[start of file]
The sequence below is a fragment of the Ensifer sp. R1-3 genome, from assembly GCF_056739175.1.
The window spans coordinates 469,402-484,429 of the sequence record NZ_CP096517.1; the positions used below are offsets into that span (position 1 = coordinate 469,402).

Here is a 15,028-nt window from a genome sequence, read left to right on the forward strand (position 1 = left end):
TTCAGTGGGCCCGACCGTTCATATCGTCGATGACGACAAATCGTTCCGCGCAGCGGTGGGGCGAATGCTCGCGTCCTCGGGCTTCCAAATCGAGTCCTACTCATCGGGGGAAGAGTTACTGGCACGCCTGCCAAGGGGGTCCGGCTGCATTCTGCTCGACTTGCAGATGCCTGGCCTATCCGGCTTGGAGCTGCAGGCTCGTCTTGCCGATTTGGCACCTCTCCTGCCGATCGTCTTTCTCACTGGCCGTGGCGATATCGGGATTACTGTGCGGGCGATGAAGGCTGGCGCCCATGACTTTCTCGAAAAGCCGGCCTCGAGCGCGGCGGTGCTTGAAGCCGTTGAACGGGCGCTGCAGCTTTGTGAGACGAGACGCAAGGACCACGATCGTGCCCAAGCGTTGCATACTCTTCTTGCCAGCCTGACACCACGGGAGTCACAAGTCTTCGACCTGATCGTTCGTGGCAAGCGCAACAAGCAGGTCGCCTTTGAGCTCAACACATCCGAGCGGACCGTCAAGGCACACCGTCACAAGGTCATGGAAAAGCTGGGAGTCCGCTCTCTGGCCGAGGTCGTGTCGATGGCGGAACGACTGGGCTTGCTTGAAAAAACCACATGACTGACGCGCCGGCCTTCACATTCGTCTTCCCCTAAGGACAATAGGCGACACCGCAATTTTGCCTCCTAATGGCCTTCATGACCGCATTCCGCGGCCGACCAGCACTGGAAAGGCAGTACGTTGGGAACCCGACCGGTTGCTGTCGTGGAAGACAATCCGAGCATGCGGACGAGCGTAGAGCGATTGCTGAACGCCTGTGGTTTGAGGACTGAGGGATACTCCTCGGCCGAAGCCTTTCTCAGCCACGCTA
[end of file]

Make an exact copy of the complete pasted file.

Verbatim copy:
The sequence below is a fragment of the Ensifer sp. R1-3 genome, from assembly GCF_056739175.1.
The window spans coordinates 469,402-484,429 of the sequence record NZ_CP096517.1; the positions used below are offsets into that span (position 1 = coordinate 469,402).

Here is a 15,028-nt window from a genome sequence, read left to right on the forward strand (position 1 = left end):
TTCAGTGGGCCCGACCGTTCATATCGTCGATGACGACAAATCGTTCCGCGCAGCGGTGGGGCGAATGCTCGCGTCCTCGGGCTTCCAAATCGAGTCCTACTCATCGGGGGAAGAGTTACTGGCACGCCTGCCAAGGGGGTCCGGCTGCATTCTGCTCGACTTGCAGATGCCTGGCCTATCCGGCTTGGAGCTGCAGGCTCGTCTTGCCGATTTGGCACCTCTCCTGCCGATCGTCTTTCTCACTGGCCGTGGCGATATCGGGATTACTGTGCGGGCGATGAAGGCTGGCGCCCATGACTTTCTCGAAAAGCCGGCCTCGAGCGCGGCGGTGCTTGAAGCCGTTGAACGGGCGCTGCAGCTTTGTGAGACGAGACGCAAGGACCACGATCGTGCCCAAGCGTTGCATACTCTTCTTGCCAGCCTGACACCACGGGAGTCACAAGTCTTCGACCTGATCGTTCGTGGCAAGCGCAACAAGCAGGTCGCCTTTGAGCTCAACACATCCGAGCGGACCGTCAAGGCACACCGTCACAAGGTCATGGAAAAGCTGGGAGTCCGCTCTCTGGCCGAGGTCGTGTCGATGGCGGAACGACTGGGCTTGCTTGAAAAAACCACATGACTGACGCGCCGGCCTTCACATTCGTCTTCCCCTAAGGACAATAGGCGACACCGCAATTTTGCCTCCTAATGGCCTTCATGACCGCATTCCGCGGCCGACCAGCACTGGAAAGGCAGTACGTTGGGAACCCGACCGGTTGCTGTCGTGGAAGACAATCCGAGCATGCGGACGAGCGTAGAGCGATTGCTGAACGCCTGTGGTTTGAGGACTGAGGGATACTCCTCGGCCGAAGCCTTTCTCAGCCACGCTA